Does North Carolina eat the most chicken wings during the Super Bowl?

Americans are expected to eat 1.42 billion chicken wings on Super Bowl Sunday, but some states have a bigger hankering than others. (Getty Images)

(NEXSTAR) – Some of us will be rooting for the Rams this Sunday. Others will be cheering for the Bengals. But most of us will be pinning our hopes on the wings of a chicken.

Americans are expected to eat nearly a billion and a half chicken wings on Super Bowl Sunday, which equates to roughly 4.3 wings for every single person in the United States. And, despite assurances from the National Chicken Council that there is “no wing shortage” this year, wings will almost certainly be more expensive, and perhaps still tricky to find.

Development, the demand for chicken wings has been “through the roof since the beginning of the pandemic,” according to Tom Super, a spokesperson for the National Chicken Council (NCC).

If last year’s data is any indication, some of us are way hungrier than others, too.

Instacart, an online delivery service for groceries, has crunched some numbers to determine which states are ordering the most fresh, frozen or prepared chicken wings. The company came to its findings by calculating the percentage of carts that contained wings in the week leading up to Super Bowl Sunday in 2021, but the results tend to suggest that the East Coast and the South have a bigger appetite for wings than fans in the West and Midwest.

Maryland, however, may have had the biggest hankering for wings in 2021. In the week before Super Bowl LV, 6% of Instacart customers in Maryland has chicken wings in their carts — or around 1 in every 17 shoppers. Customers in Mississippi and Connecticut followed closely behind, with 5.7% of each state’s Instacart shoppers adding wings to their cart that same week.

A complete ranking, along with the percentage of Instacart shoppers who bought wings in the week ending on Feb. 7, 2021, is below:

Maryland 6.0%
Connecticut 5.7%
Mississippi 5.7%
Georgia 5.2%
New Jersey 5.1%
Washington DC 5.1%
Virginia 5.1%
Missouri 5.0%
North Carolina 5.0%
South Carolina 4.6%
Delaware 4.5%
Florida 4.5%
Pennsylvania 4.3%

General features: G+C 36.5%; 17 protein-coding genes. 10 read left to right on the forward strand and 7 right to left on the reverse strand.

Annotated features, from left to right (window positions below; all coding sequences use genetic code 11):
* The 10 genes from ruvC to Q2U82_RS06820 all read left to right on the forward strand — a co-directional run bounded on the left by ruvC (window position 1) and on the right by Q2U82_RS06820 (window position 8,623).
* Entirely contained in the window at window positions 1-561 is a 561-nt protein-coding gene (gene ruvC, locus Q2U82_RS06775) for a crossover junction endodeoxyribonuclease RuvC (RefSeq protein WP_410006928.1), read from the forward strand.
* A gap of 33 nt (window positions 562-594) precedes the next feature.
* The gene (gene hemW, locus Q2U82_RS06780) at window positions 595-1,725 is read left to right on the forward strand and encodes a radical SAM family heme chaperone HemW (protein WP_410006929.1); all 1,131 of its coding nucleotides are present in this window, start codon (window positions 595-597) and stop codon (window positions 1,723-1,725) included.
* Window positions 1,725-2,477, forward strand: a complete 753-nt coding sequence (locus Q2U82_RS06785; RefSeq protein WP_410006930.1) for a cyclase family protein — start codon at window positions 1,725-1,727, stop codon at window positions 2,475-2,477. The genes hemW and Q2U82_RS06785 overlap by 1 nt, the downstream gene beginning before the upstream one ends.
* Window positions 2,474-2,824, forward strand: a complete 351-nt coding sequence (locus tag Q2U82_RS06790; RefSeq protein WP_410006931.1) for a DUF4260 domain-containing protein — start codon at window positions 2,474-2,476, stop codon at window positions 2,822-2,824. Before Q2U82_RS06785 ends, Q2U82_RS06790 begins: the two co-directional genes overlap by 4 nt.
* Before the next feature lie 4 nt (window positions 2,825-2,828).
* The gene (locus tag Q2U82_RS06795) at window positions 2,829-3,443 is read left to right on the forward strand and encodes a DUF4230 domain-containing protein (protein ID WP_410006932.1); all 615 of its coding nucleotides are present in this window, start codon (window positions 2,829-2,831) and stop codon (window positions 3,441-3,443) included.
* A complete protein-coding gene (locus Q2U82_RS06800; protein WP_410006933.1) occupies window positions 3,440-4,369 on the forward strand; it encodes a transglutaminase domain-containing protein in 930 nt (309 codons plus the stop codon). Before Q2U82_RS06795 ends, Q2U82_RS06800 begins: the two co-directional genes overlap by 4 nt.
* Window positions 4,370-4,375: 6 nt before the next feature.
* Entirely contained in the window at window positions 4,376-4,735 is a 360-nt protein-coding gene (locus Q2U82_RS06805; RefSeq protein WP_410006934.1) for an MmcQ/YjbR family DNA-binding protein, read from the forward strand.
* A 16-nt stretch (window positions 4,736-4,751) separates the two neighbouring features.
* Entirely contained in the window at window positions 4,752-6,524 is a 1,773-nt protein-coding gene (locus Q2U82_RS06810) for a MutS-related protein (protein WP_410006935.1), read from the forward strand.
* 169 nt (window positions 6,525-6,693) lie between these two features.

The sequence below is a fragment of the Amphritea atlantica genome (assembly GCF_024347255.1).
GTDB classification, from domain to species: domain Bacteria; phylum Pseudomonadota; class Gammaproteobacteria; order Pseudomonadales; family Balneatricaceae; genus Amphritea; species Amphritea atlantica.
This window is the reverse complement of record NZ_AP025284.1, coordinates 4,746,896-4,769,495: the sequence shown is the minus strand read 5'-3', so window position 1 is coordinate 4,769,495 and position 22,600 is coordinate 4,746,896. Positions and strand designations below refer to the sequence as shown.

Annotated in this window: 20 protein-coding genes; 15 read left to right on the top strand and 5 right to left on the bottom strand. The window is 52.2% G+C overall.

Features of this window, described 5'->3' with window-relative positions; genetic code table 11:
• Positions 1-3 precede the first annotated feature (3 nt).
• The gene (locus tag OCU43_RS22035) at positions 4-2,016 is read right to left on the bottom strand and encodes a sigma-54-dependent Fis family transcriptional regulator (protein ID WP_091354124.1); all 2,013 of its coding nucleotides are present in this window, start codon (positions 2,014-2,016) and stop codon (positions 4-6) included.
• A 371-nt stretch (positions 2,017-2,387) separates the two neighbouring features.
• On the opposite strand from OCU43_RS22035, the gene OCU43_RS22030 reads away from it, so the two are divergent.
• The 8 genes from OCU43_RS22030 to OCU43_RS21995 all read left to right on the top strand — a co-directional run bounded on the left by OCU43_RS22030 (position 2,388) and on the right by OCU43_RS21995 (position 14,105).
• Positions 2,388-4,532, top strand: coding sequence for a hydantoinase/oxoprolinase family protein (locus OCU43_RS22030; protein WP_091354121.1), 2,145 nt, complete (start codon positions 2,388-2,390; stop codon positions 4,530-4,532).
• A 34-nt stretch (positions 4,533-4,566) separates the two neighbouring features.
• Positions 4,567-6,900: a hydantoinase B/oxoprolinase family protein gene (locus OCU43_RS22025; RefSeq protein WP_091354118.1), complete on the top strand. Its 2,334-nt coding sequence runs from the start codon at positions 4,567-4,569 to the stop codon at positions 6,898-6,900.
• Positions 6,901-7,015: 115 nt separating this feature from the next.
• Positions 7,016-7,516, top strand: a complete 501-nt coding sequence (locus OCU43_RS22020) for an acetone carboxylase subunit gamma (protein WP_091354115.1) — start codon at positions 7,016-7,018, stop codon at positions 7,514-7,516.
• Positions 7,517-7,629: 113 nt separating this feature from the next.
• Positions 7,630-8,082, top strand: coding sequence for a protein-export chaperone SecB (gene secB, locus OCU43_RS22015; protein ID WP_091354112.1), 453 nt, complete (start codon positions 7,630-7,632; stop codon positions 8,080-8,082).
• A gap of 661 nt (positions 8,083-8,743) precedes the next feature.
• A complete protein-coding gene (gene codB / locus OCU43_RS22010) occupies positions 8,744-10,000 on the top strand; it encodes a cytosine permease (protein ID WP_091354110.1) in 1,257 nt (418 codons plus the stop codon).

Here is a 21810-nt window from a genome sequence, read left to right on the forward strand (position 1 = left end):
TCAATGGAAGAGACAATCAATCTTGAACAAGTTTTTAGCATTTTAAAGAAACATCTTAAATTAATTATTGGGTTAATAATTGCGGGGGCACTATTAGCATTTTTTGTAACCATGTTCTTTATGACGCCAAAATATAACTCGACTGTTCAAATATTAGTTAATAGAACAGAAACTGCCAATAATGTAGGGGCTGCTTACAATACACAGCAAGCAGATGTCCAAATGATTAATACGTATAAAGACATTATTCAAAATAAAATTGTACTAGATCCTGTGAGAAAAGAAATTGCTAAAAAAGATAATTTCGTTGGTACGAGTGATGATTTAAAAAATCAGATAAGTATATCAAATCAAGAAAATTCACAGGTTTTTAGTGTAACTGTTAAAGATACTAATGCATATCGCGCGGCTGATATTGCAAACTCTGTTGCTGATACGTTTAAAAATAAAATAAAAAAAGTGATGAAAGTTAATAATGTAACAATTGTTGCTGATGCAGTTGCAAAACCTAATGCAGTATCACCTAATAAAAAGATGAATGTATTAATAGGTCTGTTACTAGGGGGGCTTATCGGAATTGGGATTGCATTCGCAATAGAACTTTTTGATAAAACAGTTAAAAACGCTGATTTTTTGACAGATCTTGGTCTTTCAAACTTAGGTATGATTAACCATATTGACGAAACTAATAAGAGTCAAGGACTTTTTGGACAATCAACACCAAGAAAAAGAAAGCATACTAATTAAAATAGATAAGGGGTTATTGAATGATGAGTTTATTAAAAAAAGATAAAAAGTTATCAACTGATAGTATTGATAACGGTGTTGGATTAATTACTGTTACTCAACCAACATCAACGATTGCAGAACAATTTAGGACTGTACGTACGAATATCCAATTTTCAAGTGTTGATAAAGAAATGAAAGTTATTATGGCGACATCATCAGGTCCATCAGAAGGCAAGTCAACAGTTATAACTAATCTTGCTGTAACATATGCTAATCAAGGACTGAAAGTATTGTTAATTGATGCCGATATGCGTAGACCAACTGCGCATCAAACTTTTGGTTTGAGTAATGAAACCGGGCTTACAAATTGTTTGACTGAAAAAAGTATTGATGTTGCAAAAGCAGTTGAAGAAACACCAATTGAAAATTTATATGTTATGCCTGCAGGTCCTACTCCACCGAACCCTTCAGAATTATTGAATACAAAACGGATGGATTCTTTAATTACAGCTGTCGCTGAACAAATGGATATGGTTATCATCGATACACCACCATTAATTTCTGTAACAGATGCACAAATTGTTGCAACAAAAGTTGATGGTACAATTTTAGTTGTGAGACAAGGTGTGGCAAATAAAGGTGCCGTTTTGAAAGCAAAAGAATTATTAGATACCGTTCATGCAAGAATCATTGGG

Michigan 4.2%
Alabama 4.2%
Tennessee 4.2%
Vermont 4.2%
Massachusetts 4.1%
New York 4.1%
Nebraska 4.0%
Hawaii 4.0%
Indian 3.9%
Illinois 3.9%
Nevada 3.9%
West Virginia 3.8%
Kentucky 3.8%
Kansas 3.8%
New Hampshire 3.8%
Arkansas 3.7%
Ohio 3.6%
Minnesota 3.5%
Iowa 3.5%
Texas 3.5%
New Mexico 3.4%
Maine 3.3%
Montana 3.3%
Colorado 3.3%
Rhode Island 3.3%
Alaska 3.3%
Utah 3.1%
Arizona 3.1%
California 3.1%
Washington 3.1%
Wyoming 2.9%
Wisconsin 2.9%
Idaho 2.8%
South Dakota 2.8%
Louisiana 2.7%
Oklahoma 2.6%
Oregon 2.6%
North Dakota 2.3%
Percentages are based on the number of Instacart shoppers in each state who added wings to their cart in the week ending Feb. 7, 2021.

It’s too soon to tell whether last year’s figures are indicative of 2022’s wing trends. The National Chicken Council, however, expects Americans to eat the same amount of wings — 1.42 billion — as they did in 2021, despite a price increase of 30 cents per pound since Feb. 2021.

Labor shortages and supply-chain issues have also threatened to make wings an even hotter commodity, but the NCC claims they’ve taken steps to account for increased demand, which include earmarking more of the supply for cut-up chicken pieces (rather than selling them to consumers as whole birds) and amassing a bigger stockpile of frozen wings.

“Like almost anything else you buy right now, wings might be a little more expensive, but they’ll be stocked,” NCC spokesperson Tom Super claimed. “I just wouldn’t wait until kickoff to be in line or order online.”


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